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Boston Whaler has asserted its authority on the bluewater with the ultimate crossover fish and fun boat, says a beaming DAVID LOCKWOOD

Boston Whaler 370 Outrage

In a perfect world, every high-speed offshore fishboat would have foam filling, float level and upright in the event of being swamped, with the engine powerheads clear of the water so you can idle forward and drain the boat. The hull would be smooth riding and dry, eye-watering fast to reach the distant fish-rich grounds first, but predictable as though on rails. The deck design, meanwhile, would be holistic not ad hoc, which is to say, configured from the keel up so everything has a place and there is a place for everything.

Then again, that might put Boston Whaler out of the market. Add all those aforesaid qualities and an amazing five-star fitout, where seemingly the 'no options' box has been left unticked, and you have the new the 370 Outrage. The whopper to end all fishy arguments - by my reckoning, the ultimate crossover offshore angling machine - the new flagship Whaler breaks new ground.

With triple, yes triple, 300hp Verado four-stroke outboard engines you can conquer the tyranny of distance without doing it tough. Farther, faster, and fishier is the mantra and, in today's adventurous fishing world, that counts for plenty. If the hot bite isn't on the front door of your city, no worries, strap yourself in and hightail it to the action 100nm to the north or south.

Back at rest, meanwhile, the Outrage 370 has a wonderful five-star fitout that lets you make a weekend of it. As such, offshore fishing takes on a whole new meaning. Hang the "gone fishing" sign on Friday night and return on Sunday afternoon, fillets in the carry on/off portable igloo that lives under the forward sunpad. The odds are in your favour on the big Outrage.




The talk of this year's Sydney International Boat Show, where Queensland Marine Centre lobbed with the new boat as much to wow go-fast metro boaters as serious fishers north of the border, the 370 Outrage doesn't hang around. Press the trim button, hit the start buttons, and the triple Verados are purring in unison.

Whaler promises a top speed of 47.4kts, according to its official data. My sea trials came up a knot short, but with more outrim and a flat track I reckon we might have beaten it. Either way, acceleration with the four-blade 19in Revolution props is brisk for a four-stroker. In just 10.8 seconds, we went from idle to comfortable cruise speed of 26-odd knots. Then beyond.

Yet it's not so much the sheer speed as how well this boat handles the rough stuff that impresses. Control is everything and the sharp 9000kg-plus loaded rig slices the waves rather than taking flight. When it does get some air, it lands with a welcome whoosh instead of a slam. Perform a hook turn commensurate with bailing out during a bar crossing and the boat snaps around reassuringly. No rolling up on its chines or driving off the bow and worse!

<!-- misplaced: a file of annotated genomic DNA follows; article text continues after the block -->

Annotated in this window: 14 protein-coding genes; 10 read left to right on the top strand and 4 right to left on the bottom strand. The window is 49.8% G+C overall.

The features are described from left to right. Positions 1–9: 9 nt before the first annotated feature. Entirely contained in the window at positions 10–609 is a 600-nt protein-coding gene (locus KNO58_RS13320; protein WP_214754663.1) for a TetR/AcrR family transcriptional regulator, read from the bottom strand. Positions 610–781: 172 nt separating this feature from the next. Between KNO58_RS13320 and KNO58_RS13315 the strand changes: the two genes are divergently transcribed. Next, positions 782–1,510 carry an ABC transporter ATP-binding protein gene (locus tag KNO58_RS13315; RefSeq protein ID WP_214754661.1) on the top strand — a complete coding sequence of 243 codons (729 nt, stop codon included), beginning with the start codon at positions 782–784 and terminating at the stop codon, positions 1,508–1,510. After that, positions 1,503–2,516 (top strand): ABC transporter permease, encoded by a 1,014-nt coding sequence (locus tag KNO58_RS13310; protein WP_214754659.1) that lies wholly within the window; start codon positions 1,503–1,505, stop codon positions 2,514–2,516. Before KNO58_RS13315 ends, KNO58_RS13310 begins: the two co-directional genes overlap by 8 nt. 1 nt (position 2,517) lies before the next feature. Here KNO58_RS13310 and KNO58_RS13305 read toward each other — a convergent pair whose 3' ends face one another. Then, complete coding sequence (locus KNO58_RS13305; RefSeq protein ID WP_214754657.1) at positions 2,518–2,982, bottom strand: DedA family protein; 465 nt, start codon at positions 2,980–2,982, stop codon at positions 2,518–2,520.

Of course, the 370 Outrage didn't arrive with a wave of some magic wand. Ever since founder Richard Fisher created the first Whaler in the '50s, sawing his boat in half and motoring away in the remains, the American boatbuilder has won the fishing world over. These are boats that have thought and pride built in.

Foam-filled construction is the "secret" to Whaler's success and the catchphrase "unsinkable legend" rings true. But more recent demonstrations of the Whaler's near indestructibility involve tractors driving over hulls and reports of boats staying afloat after being sprayed with rounds of large calibre machinegun fire.

Thanks to the foam filling, the 370 Outrage has a 2359kg swamped capacity. Proving as much, Whaler pulled the bungs on this boat, filled it with a fire hose, whereupon the swamped boat sat upright with 40 people aboard. Crucially, the outboards' powerheads sat above the water, allowing you to idle away and eventually drain the decks through the scuppers.

Meantime, three bilge pumps collectively rated to almost 18,000lt/h live underfloor. Everywhere you turn, the liner is smooth and bump free. Besides the safety factor, the foam-filled Whaler hull also deadens running noise, while the underfloor fishboxes benefit by being fully insulated.

Further scrutiny reveals the 316-grade stainless steel deck gear is through-bolted and seriously beefy, the wiring is tin-coated, and the battery, plumbing and electrical systems are in keeping with a cruiser rather than a blown-up trailerboat. Indeed, the 370 Outrage is made for bluewater boating.




Although a centre console or centre cabin - the most popular configurations for serious fishing since you can fight a fish right around all sides - the 370 Outrage doubles as an al fresco entertainer. Much of that can be attributed to its so-called outdoor "summer kitchen". Head offshore in the morning and catch up with the family afterwards. Or fish whole weekends away at fish-rich outer canyons and sleep aboard at nearby ports after cooking dinner on deck.

As touched on, the five-star comforts are built-in so as not to compromise fishability. There's a recessed lounge in the transom that folds out for extra seating, an electric awning that extends across the cockpit for shade from the midday sun (the kind of feature normally found on big motoryachts), while the casting platform in the bow turns into a sunpad or lunch seating area around an electric high-low table. The second lounge ahead of the console has fold-down armrests, drinkholders and iPod dock. No shortage of places to kick back.